This weekend I had the opportunity to shoot behind-the-scenes at the Field Day Music Festival at Brockwell Park in South London, as part of a Guardian Newspaper ‘masterclass’ with award-winning Guardian photographer David Levene.
I woke up a bit grizzly and bleary-eyed on Sunday morning. It had been a late night. Being eager to the milk my press pass for all it was worth I had stayed back shooting pictures at the Field Day festival until a long line of cleaning crews had begun scouring the Brockwell Park grounds for rubbish and bottles.
By 1:30 am I was home to run through my shots, and by 4 am I had processed some selected images sent them off to the course instructor in time for the 8 am cut-off time – necessary if the images were to stand a chance of publication in the Guardian.
Struggling awake around 11am the following morning, I checked my e-mail: No messages. Hmm, oh well. ‘It was a great day anyway’, I thought – though admittedly I felt wee-bit deflated. ‘Perhaps it might be an idea to check the Guardian website?’, my wife volunteered.
The masterclass I had been on the following day had been run by veteran Guardian photographer David Levene, a guy who’s fairly unassuming nature belies an impressive CV. Twice-winner of the Press Photographers Year Awards and a 20-year career shooting both arts and news for the Guardian; he has built up a stunning portfolio across a number of genres, and has done portraits of celebrities as diverse as Rag n’ Bone Man and Tony Blair.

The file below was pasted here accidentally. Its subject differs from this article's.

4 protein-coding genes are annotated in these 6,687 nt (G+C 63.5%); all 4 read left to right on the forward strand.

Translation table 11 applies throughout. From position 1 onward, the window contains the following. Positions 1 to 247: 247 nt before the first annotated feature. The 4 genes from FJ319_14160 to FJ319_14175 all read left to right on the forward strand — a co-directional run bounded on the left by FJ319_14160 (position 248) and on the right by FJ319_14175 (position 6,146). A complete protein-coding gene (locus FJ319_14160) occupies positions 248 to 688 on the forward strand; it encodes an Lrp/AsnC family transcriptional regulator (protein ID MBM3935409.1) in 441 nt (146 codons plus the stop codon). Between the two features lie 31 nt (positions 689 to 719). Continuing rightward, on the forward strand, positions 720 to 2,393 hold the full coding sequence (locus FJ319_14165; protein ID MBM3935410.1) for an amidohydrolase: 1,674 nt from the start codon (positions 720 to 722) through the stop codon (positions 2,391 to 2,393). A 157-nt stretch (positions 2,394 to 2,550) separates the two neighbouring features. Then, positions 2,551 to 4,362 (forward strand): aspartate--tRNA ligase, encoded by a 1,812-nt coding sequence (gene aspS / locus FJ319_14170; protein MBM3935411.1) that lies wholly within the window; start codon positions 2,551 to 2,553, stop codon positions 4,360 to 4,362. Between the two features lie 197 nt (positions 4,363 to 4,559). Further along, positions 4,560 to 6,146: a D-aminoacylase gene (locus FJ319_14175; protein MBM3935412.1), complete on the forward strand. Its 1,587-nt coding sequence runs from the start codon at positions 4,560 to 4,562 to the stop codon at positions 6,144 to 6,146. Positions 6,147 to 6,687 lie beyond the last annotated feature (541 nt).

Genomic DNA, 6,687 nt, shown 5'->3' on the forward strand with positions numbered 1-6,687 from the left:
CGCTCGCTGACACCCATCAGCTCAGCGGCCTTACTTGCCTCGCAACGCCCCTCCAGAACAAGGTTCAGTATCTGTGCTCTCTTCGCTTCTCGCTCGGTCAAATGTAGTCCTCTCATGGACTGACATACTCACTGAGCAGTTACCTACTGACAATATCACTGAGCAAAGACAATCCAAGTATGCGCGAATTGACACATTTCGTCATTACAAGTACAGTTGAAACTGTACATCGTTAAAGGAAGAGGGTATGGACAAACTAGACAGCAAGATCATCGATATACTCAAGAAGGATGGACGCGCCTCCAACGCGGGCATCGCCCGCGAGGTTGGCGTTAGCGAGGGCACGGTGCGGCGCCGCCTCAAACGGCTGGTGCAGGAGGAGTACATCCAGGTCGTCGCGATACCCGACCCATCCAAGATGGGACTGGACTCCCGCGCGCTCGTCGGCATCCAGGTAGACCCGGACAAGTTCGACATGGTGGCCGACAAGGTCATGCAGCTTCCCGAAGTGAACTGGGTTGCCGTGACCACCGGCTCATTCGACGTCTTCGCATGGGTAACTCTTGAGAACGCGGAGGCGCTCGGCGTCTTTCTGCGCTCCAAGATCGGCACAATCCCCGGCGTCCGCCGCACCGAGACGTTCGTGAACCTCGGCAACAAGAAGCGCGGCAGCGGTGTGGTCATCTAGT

On the day though, it was all about shooting festivals. There were around 14 of us on the course, who initially gathered in the press tent inside the VIP area not far from the main-stage. The skill level and experience of the participants varied from enthusiasts to working professionals. Levene quickly determined that everyone had a working technical knowledge of photography and was able to shoot in manual on a DSLR. That was great because he was able to focus primarily on more practical techniques and style, as well as some of the particulars of shooting in a festival environment.
Levene began by taking us through an overview of his own festival work (primarily from Glastonbury), and discussing the kinds of things he is often asked specifically to bring back – beyond the obvious shots of the performers – such as: ‘epic’ shots of the crowds from a high angle, shots featuring the famous mud fields, people cueing at the gates…even the notoriously grim loos are a popular subject apparently.
The unpredictably of the weather is always a factor, he said. This Saturday, for example, it was a very bright sunny day, so he discussed how to combat the severe shadows you get which are not at all ideal for portrait work (bring strobes, use reflectors, try to get people into shaded areas…)
Levene said he often carries portable lighting kits, even when walking around the grounds. ‘I don’t make it easy for myself’, he said. But the results are clearly worth it. He also advocates working with a tripod with a ball-head even when shooting portraits. In days of high-resolution digital images, there is a real thirst for tack sharp images so anything that can be done to reduce camera shake is going to help.